KMWorld Magazines Features PredPol
KM on the crime beat
In Santa Cruz, Calif., the police force has successfully reduced crime by nearly 20 percent in the past year, aided in part by a software product called PredPol, which predicts areas where crime is most likely to occur. “We knew that getting more officers on staff was not a realistic option,” says Zach Friend, crime analyst for the Santa Cruz Police Department (SCPD). “We were looking for a way to allocate our resources more efficiently.”
In exploring software solutions that might help support resource allocation decisions, Friend came across a research report on a project that had brought together an interdisciplinary team, including an anthropologist and mathematicians, to develop models that reflected patterns of crime. “The software had been tested on a sample of data but not in an operational setting,” Friend says. “We partnered with the research group to find out whether the software could be effective in a real-world setting, using the police reports in our records management system.”
Before moving forward with the effort, the SCPD tested the system by providing five years of information to PredPol and challenging it to predict a sixth year, for which the department already had information. “The software predicted a significant percentage of crime for that year, so we decided to incorporate it into our operations,” Friend adds.
The SCPD spent about six months working with researchers to determine what the output of the analyses should look like, and launched the PredPol system in fall 2011. The software tracks residential and commercial burglaries, auto break-ins and auto theft.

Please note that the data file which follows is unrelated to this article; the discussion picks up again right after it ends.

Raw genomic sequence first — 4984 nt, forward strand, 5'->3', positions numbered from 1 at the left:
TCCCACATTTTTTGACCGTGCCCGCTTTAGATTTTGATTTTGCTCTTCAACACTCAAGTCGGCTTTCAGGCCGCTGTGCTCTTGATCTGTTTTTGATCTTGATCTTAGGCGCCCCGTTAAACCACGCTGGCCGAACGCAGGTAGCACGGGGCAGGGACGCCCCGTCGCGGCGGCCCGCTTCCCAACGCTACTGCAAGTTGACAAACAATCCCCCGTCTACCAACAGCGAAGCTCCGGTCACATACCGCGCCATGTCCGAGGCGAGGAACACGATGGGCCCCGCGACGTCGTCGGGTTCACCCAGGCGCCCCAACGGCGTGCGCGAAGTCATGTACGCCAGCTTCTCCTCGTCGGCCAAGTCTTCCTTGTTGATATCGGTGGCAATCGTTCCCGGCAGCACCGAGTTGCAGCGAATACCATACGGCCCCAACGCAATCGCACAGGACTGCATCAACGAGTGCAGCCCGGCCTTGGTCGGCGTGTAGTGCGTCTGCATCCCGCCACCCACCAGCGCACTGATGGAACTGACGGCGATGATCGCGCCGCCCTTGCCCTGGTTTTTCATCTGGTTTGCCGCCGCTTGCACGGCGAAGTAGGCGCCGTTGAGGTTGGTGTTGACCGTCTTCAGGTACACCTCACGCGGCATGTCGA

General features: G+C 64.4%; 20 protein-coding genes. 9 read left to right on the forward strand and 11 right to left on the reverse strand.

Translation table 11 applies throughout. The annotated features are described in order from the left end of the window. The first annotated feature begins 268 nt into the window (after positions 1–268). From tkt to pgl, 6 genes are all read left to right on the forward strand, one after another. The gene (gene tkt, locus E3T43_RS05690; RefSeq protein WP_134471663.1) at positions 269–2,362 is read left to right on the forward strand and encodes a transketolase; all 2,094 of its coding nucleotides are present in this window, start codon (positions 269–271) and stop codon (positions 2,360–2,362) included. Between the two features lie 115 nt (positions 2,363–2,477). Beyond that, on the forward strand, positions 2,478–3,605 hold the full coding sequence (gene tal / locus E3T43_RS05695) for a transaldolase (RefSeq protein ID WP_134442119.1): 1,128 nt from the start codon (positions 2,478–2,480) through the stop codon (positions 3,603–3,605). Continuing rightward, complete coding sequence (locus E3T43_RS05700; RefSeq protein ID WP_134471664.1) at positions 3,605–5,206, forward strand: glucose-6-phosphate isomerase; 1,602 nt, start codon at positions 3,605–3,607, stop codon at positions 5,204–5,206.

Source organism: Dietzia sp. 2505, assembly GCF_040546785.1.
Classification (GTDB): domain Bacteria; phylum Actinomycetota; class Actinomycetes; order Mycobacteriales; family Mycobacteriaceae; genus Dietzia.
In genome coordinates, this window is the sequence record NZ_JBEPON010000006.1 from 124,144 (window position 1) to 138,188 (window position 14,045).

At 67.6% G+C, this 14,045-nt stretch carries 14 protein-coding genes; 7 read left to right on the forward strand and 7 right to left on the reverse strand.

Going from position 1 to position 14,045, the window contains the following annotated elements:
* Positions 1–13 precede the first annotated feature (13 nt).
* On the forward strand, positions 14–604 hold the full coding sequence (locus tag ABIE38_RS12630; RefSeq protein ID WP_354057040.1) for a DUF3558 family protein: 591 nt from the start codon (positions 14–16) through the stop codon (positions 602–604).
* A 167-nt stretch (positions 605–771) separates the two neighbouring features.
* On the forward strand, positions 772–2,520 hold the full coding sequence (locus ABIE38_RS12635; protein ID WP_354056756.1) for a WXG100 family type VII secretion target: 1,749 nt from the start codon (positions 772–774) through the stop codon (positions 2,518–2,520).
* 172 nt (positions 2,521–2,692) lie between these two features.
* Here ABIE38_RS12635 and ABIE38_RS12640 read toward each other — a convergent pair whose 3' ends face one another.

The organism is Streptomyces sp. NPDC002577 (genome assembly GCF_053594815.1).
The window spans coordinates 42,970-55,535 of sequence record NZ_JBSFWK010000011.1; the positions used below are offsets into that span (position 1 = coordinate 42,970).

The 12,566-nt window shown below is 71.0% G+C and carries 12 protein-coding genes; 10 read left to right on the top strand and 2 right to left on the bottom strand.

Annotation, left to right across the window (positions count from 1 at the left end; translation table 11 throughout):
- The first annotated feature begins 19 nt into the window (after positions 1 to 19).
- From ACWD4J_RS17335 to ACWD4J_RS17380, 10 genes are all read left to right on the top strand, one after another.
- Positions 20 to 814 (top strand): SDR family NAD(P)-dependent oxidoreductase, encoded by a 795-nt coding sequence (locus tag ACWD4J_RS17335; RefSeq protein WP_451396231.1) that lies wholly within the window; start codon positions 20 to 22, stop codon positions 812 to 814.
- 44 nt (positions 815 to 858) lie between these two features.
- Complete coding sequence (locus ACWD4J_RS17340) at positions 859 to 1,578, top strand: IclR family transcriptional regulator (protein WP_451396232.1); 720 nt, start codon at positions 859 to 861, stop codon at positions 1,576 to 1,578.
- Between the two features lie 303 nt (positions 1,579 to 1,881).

Likely “hot spots”
Before each shift starts, a patrol sergeant or supervisor logs onto the system and the screen shows 15 “hot spot” locations outlined in a red box. A map is printed out that officers take with them on their patrol. “We have 13 square miles to cover,” Friend says. “The software identifies the zones where we are most likely to have problems and therefore lets us use our resources better.” Police reports are automatically run though the PredPol algorithm every hour to keep the system updated.
In any given hour, an officer has approximately 15 minutes that is not dedicated to an activity such as responding to a 911 call or conducting pre-scheduled patrols. During that time, the officers move into the red box areas. In several dozen cases, that process has produced arrests by officers who were in the right place at the right time. However, the ultimate goal is to prevent crimes from occurring in the first place. “The arrests provided good feedback that the system was working,” Friend explains, “but PredPol also reduced crime through prevention.”
PredPol, a SaaS product, eliminates the need for capital investment in software and is less expensive than a full-fledged business intelligence platform. It can be extended, however, and has the capability to perform additional analytics. Officers are now requesting that additional types of crime be built into the system, so the SCPD plans to expand its analyses into street crimes such as robberies and assaults.
PredPol achieves a delicate balance between sophistication and usability. “It was important not to increase the complexity of what officers already had to do on the street,” says Jeff Brantingham, cofounder of PredPol and chief of R&D. “Although the mathematics are complex, the ‘hot spot’ boxes tell the officers in a straightforward way where they can have the greatest impact.” The several hundred inquiries that the company has received from law enforcement agencies reflect the need for an affordable and effective solution to the challenge of reducing crime at a time when resources are tight.